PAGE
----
Off on a Tangent 
A Fortnightly Electronic
Newsletter from the Hope College Department of Mathematics 
October 20, 2017  Vol. 16, No. 4 
http://www.math.hope.edu/newsletter.html 
Next week's colloquium will again feature student research 
Title: Student research presentations  
Speaker: Mark Powers and Keri Haddrill  
Time: Tuesday, October 24 at
4:00 pm 

Place: VanderWerf 102 
MATH
Challenge 
We'll
be holding practice sessions for the MATH Challenge mathematics
competition on Monday, October 23
and Monday, October 30
from 8:00
to
9:30 p.m. in 237 VanderWerf.
Please attend if you're interested in competing. The
MATH Challenge will be held here at Hope on Saturday, November 4
from 9:30
a.m. to 12:30 p.m. This is an intercollegiate
regional competition. If you are interested
in participating, please let Prof. Cinzori (cinzori@hope.edu) know by Tuesday,
October 24. You can sign up with your friends
as a team of up to three people, or you can sign up as an individual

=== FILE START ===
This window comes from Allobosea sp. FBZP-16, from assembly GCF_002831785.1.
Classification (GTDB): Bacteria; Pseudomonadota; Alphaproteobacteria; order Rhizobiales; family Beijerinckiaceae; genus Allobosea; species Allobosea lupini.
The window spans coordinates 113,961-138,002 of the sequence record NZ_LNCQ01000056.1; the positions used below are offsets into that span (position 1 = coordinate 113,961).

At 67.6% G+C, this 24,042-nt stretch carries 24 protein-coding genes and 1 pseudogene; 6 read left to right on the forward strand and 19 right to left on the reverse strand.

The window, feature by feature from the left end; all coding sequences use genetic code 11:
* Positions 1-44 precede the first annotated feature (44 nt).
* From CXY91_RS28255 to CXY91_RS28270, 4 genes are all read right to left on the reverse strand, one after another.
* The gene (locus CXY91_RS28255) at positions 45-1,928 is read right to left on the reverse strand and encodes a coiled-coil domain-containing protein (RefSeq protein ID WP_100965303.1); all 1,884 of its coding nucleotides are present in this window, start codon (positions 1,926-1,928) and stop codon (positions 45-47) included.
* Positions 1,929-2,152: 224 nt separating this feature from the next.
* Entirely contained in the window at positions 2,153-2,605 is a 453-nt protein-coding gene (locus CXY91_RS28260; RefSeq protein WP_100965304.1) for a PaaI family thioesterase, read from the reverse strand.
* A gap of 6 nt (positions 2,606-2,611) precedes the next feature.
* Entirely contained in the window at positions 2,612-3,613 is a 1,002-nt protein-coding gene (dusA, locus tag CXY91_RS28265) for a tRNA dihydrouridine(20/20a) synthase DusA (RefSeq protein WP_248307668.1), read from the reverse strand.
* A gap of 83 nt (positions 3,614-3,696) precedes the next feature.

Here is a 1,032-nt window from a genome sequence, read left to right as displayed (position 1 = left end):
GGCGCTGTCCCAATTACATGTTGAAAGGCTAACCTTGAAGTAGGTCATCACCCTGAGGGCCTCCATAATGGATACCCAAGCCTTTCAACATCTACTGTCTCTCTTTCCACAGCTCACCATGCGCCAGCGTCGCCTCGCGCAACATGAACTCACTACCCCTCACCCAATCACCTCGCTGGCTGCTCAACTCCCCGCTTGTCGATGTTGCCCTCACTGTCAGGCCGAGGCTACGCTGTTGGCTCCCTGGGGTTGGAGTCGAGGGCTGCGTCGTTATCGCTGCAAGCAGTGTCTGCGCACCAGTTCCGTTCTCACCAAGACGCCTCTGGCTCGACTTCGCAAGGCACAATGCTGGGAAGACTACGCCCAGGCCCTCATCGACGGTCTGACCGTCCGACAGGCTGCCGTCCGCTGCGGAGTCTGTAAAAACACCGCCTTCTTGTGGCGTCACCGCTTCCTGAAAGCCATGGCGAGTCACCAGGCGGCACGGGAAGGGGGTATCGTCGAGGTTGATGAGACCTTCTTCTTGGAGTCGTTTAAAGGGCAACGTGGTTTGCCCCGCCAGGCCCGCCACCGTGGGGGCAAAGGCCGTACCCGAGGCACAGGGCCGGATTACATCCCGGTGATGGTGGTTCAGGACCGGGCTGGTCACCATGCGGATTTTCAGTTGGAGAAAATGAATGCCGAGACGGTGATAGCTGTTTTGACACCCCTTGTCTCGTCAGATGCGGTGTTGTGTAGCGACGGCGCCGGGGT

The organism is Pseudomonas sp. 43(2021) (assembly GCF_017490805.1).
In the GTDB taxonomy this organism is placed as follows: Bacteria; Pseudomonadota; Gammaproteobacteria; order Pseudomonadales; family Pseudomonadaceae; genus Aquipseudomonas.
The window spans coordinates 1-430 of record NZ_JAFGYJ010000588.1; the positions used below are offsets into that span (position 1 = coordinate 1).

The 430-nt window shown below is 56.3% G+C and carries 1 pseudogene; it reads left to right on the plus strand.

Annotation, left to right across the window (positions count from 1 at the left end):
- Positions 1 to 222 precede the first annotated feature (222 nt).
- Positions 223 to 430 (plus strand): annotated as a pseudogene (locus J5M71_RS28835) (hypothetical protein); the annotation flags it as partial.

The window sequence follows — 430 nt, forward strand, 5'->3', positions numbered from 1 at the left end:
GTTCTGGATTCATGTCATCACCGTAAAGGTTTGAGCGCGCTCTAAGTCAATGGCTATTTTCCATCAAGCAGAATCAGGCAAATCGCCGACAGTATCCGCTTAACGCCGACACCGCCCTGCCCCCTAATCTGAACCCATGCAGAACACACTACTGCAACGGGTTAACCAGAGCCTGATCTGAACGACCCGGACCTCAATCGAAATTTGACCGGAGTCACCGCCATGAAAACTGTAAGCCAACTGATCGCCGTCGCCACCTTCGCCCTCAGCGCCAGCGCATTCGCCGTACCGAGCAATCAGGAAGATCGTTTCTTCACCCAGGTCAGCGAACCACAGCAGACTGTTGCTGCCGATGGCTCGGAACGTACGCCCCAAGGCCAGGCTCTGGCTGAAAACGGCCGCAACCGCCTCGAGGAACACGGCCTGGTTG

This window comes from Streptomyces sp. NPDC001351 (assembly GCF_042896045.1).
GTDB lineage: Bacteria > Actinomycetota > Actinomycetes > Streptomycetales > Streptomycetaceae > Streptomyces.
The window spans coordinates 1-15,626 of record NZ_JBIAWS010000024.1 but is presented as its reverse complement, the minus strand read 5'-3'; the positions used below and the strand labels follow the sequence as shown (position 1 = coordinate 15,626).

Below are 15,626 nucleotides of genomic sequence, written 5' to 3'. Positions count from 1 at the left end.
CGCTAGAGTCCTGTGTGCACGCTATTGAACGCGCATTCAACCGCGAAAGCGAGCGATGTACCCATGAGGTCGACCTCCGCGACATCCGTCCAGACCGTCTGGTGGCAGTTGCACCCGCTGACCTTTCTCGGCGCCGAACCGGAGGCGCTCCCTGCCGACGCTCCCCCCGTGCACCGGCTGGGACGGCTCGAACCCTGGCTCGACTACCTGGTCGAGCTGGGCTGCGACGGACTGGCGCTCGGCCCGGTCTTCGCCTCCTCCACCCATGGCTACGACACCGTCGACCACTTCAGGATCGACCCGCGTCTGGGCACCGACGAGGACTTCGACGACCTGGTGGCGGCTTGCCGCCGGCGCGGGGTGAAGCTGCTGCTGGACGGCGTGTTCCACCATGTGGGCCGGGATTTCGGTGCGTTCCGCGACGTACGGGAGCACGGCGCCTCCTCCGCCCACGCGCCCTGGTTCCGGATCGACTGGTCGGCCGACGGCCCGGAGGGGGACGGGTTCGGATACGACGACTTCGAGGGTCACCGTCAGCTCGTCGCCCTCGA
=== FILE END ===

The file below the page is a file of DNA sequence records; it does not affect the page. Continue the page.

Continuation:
and be placed on a team. More details in Off
on a Tangent. You can find some recent competition problems here, here, and here, and links to more in the sidebar here.


Facebook Messenger now can interpret Latex Code 

Latex
is a typesetting system that most mathematicians use to write papers,
books, and your calculus quizzes. It is used so much because it allows
the user to produce nicely typeset mathematical equations as well as
other mathematical objects like matrices. Now you can communicate with your favorite mathematician using Latex code in Facebook Messenger. It does come with some limitations. It only works on the desktop version, not your phone, you need double dollar signs around your text, and the entire message has to be in Latex, not just part of it. Give it a try! 
Problem
Solvers of the Fortnight 
Problem
of the Fortnight 
A red circle is
inscribed in an equilateral triangle of side length w (see Figure
1). In each of the three corners of this triangle, a smaller
equilateral triangle is drawn tangent to the red circle, and a cyan
circle is inscribed in this smaller triangle (see Figure 2). The
next step in this process is shown in Figure 3. If this process
of drawing smaller equilateral triangles with inscribed circles is
continued indefinitely, what is the total area of all of the circles in
terms of w?
Write your solution (showing all relevant work) on the back of a twenty dollar bill and drop it in the Problem of the Fortnight slot outside Professor Mark Pearson's office (VWF 212) by 3:00 p.m. on Friday, October 27. As always, be sure to include your name and the name(s) of your math professor(s)  e.g. Hope Anna Prayer, Professor Wacław Sierpiński  on your solution. 

Figure 1 
Figure 2 
Figure 3 
Off
on a Tangent